Two wayward space rocks, which separately crashed to Earth in 1998 after circulating in our solar system’s asteroid belt for billions of years, share something else in common: the ingredients for life. They are the first meteorites found to contain both liquid water and a mix of complex organic compounds such as hydrocarbons and amino acids.
A detailed study of the chemical makeup within tiny blue and purple salt crystals sampled from these meteorites, which included results from X-ray experiments at the Department of Energy’s Lawrence Berkeley National Laboratory (Berkeley Lab), also found evidence for the pair’s past intermingling and likely parents. These include Ceres, a brown dwarf planet that is the largest object in the asteroid belt, and the asteroid Hebe, a major source of meteorites that fall on Earth.
The study, published Jan. 10 in the journal Science Advances, provides the first comprehensive chemical exploration of organic matter and liquid water in salt crystals found in Earth-impacting meteorites. The study treads new ground in the narrative of our solar system’s early history and asteroid geology while surfacing exciting possibilities for the existence of life elsewhere in Earth’s neighborhood.
“It’s like a fly in amber,” said David Kilcoyne, a scientist at Berkeley Lab’s Advanced Light Source (ALS), which provided X-rays that were used to scan the samples’ organic chemical components, including carbon, oxygen, and nitrogen. Kilcoyne was part of the international research team that prepared the study.
While the rich deposits of organic remnants recovered from the meteorites don’t provide any proof of life outside of Earth, Kilcoyne said the meteorites’ encapsulation of rich chemistry is analogous to the preservation of prehistoric insects in solidified sap droplets.
She added, “We’re looking at the organic ingredients that can lead to the origin of life,” including the amino acids needed to form proteins.
If life did exist in some form in the early solar system, the study notes that these salt crystal-containing meteorites raise the “possibility of trapping life and/or biomolecules” within their salt crystals. The crystals carried microscopic traces of water that is believed to date back to the infancy of our solar system — about 4.5 billion years ago.
Chan said the similarity of the crystals found in the meteorites — one of which smashed into the ground near a children’s basketball game in Texas in March 1998 and the other which hit near Morocco in August 1998 — suggest that their asteroid hosts may have crossed paths and mixed materials.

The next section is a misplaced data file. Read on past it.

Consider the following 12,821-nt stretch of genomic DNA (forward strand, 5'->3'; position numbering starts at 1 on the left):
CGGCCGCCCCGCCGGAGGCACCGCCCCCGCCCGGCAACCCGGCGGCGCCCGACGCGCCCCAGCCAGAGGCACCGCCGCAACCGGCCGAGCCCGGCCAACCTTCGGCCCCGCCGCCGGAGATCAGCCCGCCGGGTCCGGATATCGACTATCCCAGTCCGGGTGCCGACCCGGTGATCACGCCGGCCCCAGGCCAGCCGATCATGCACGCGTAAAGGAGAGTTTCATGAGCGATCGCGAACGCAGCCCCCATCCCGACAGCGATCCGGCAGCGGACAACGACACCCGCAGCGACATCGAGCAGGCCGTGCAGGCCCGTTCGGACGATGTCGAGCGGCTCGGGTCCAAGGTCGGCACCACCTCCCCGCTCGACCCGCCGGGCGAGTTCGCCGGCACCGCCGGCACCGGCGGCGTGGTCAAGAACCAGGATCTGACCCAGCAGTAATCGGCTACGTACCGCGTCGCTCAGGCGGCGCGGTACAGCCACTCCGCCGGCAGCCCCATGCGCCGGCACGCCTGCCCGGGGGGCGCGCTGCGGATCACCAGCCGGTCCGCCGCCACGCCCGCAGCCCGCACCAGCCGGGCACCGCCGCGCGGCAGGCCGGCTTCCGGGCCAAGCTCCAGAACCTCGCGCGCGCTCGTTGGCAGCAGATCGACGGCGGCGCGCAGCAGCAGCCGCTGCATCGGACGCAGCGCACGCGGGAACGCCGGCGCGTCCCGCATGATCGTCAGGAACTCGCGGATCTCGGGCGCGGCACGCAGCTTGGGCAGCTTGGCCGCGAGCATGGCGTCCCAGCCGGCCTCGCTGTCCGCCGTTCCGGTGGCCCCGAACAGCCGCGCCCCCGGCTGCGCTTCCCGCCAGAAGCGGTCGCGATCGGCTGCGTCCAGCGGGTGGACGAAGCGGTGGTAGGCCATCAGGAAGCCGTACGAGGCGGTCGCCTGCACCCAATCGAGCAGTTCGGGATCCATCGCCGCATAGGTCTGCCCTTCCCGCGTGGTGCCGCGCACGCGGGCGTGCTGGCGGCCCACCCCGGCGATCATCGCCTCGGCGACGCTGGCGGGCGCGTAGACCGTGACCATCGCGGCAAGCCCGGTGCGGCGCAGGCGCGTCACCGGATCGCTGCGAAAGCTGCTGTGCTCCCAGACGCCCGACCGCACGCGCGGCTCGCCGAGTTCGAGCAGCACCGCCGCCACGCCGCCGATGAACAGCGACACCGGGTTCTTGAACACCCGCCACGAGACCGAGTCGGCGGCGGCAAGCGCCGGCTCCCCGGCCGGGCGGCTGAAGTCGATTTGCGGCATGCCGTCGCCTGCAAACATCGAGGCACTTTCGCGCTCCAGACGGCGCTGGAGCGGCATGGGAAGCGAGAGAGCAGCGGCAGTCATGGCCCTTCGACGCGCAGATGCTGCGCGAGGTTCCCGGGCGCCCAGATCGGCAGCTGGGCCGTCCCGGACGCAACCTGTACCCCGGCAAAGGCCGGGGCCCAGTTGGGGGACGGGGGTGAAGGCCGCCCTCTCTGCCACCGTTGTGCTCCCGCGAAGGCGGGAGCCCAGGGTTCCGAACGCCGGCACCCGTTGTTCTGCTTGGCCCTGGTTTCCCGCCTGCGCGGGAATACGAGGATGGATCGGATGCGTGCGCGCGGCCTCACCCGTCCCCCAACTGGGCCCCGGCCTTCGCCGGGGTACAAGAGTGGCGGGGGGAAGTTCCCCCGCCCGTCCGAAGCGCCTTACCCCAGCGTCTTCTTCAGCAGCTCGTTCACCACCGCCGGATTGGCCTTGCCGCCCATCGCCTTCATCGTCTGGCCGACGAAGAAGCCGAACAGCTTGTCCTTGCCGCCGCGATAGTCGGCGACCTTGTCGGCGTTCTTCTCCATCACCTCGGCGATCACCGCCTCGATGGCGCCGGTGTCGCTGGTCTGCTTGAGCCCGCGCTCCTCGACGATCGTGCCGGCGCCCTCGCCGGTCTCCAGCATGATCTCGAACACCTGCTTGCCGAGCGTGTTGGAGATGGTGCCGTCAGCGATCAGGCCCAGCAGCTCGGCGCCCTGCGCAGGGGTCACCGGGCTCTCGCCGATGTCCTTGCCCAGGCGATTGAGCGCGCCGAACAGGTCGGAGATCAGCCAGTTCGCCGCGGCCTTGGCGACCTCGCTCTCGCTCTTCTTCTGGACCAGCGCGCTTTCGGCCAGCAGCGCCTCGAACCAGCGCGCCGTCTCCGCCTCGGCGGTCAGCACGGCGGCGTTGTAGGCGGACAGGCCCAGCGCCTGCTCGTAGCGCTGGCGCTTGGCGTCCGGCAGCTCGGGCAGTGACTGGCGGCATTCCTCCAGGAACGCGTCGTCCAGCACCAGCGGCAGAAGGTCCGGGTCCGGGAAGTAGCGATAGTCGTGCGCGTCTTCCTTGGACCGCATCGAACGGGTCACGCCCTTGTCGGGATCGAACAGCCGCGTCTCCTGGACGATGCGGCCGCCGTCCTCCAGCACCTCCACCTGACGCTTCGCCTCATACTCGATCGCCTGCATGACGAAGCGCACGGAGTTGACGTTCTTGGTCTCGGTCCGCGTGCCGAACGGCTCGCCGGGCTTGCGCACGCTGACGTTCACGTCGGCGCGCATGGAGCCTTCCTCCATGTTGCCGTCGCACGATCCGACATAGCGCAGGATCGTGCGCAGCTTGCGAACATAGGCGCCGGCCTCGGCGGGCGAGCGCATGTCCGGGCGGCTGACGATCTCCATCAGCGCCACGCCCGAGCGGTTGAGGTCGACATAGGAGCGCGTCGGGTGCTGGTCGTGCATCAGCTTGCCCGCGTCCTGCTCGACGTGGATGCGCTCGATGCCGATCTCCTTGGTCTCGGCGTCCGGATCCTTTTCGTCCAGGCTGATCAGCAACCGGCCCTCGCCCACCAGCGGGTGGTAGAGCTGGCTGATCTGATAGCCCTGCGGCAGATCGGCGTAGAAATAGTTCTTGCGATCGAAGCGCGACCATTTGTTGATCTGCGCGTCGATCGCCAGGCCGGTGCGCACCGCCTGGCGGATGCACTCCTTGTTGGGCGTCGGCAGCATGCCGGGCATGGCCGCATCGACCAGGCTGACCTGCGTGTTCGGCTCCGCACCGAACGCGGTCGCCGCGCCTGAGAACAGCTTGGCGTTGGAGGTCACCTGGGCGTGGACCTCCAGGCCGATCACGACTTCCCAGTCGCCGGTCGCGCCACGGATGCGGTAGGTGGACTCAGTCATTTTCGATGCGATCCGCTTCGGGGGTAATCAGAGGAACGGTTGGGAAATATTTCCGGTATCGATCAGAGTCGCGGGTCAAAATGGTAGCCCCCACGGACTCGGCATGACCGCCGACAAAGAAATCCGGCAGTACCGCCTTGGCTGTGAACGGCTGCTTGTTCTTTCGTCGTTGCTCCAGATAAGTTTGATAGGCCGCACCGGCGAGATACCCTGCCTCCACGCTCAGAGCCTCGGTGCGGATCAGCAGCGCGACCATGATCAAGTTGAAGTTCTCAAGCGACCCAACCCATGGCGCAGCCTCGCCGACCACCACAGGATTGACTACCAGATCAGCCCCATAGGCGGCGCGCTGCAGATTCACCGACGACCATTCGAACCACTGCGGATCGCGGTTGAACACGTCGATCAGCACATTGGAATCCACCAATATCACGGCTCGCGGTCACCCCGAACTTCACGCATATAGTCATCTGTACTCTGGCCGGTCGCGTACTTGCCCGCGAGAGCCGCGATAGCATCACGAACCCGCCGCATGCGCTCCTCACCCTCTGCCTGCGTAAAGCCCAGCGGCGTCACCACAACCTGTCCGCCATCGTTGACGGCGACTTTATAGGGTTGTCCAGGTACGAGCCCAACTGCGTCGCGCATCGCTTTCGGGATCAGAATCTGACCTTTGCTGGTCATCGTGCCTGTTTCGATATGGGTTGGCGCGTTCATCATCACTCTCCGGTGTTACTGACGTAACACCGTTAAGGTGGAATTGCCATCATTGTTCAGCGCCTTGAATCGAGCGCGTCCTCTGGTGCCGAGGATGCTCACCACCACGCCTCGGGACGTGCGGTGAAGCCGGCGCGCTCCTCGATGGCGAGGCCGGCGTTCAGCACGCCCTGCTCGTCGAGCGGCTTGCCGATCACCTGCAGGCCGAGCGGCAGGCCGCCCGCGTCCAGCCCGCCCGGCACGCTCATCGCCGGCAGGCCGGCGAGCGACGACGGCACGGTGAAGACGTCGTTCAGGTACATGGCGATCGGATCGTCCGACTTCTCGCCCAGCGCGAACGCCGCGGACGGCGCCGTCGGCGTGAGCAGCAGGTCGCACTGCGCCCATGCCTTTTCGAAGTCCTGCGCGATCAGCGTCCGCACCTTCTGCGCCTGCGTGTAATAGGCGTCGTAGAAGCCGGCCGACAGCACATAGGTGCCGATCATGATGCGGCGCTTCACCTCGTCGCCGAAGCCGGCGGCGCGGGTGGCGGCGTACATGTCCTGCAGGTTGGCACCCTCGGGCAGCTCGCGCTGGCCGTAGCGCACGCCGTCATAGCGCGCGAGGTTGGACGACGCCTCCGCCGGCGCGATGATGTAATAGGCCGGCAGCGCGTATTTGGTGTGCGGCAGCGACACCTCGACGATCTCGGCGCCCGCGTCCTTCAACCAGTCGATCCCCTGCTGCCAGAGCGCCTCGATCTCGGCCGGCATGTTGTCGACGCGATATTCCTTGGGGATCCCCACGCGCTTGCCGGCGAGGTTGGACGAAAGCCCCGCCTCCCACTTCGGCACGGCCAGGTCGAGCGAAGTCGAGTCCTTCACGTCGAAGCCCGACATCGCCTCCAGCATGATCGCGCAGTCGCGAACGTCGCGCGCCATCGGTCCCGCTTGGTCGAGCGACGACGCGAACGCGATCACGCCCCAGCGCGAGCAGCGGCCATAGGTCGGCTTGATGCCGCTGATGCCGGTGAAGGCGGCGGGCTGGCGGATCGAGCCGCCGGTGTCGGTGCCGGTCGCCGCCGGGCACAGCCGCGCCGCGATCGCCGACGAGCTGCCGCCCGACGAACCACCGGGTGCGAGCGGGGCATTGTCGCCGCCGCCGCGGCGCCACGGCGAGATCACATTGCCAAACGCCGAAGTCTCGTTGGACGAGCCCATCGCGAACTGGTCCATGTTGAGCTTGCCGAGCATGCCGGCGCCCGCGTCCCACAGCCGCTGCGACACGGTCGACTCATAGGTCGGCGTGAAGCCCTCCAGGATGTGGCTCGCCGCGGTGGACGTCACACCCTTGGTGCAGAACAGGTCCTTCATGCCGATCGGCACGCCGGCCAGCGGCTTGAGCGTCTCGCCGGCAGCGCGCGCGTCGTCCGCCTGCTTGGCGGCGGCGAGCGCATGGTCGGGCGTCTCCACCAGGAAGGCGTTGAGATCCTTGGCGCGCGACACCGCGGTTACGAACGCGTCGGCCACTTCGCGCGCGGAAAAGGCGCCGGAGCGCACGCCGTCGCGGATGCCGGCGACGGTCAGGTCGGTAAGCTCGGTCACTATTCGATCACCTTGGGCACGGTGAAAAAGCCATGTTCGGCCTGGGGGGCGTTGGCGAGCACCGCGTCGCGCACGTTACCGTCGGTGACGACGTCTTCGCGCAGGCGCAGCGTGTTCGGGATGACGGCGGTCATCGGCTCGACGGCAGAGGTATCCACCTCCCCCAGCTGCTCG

There are also structural clues of an impact — perhaps by a small asteroid fragment impacting a larger asteroid, Chan said.
This opens up many possibilities for how organic matter may be passed from one host to another in space, and scientists may need to rethink the processes that led to the complex suite of organic compounds on these meteorites.
“Things are not as simple as we thought they were,” Chan said.
“Everything leads to the conclusion that the origin of life is really possible elsewhere,” Chan said. “There is a great range of organic compounds within these meteorites, including a very primitive type of organics that likely represent the early solar system’s organic composition.”
Chan said the two meteorites that yielded the 2-millimeter-sized salt crystals were carefully preserved at NASA’s Johnson Space Center in Texas, and the tiny crystals containing organic solids and water traces measure just a fraction of the width of a human hair. Chan meticulously collected these crystals in a dust-controlled room, splitting off tiny sample fragments with metal instruments resembling dental picks.
“What makes our analysis so special is that we combined a lot of different state-of-the-art techniques to comprehensively study the organic components of these tiny salt crystals,” Chan said.
Yoko Kebukawa, an associate professor of engineering at Yokohama National University in Japan, carried out experiments for the study at Berkeley Lab’s ALS in May 2016 with Aiko Nakato, a postdoctoral researcher at Kyoto University in Japan. Kilcoyne helped to train the researchers to use the ALS X-ray beamline and microscope.
The beamline equipped with this X-ray microscope (a scanning transmission X-ray microscope, or STXM) is used in combination with a technique known as XANES (X-ray absorption near edge structure spectroscopy) to measure the presence of specific elements with a precision of tens of nanometers (tens of billionths of a meter).
Kebukawa also used the same STXM technique to study samples at the Photon Factory, a research site in Japan. And the research team enlisted a variety of other chemical experimental techniques to explore the samples’ makeup in different ways and at different scales.
Chan noted that there are some other well-preserved crystals from the meteorites that haven’t yet been studied, and there are plans for follow-up studies to identify if any of those crystals may also contain water and complex organic molecules.
Kebukawa said she looks forward to continuing studies of these samples at the ALS and other sites: “We may find more variations in organic chemistry.”
Credit: Queenie Chan/The Open University, U.K.
Queenie H. S. Chan et al. Organic matter in extraterrestrial water-bearing salt crystals. Science Advances, 2018 DOI: 10.1126/sciadv.aao3521
Note: The above post is reprinted from materials provided by DOE/Lawrence Berkeley National Laboratory.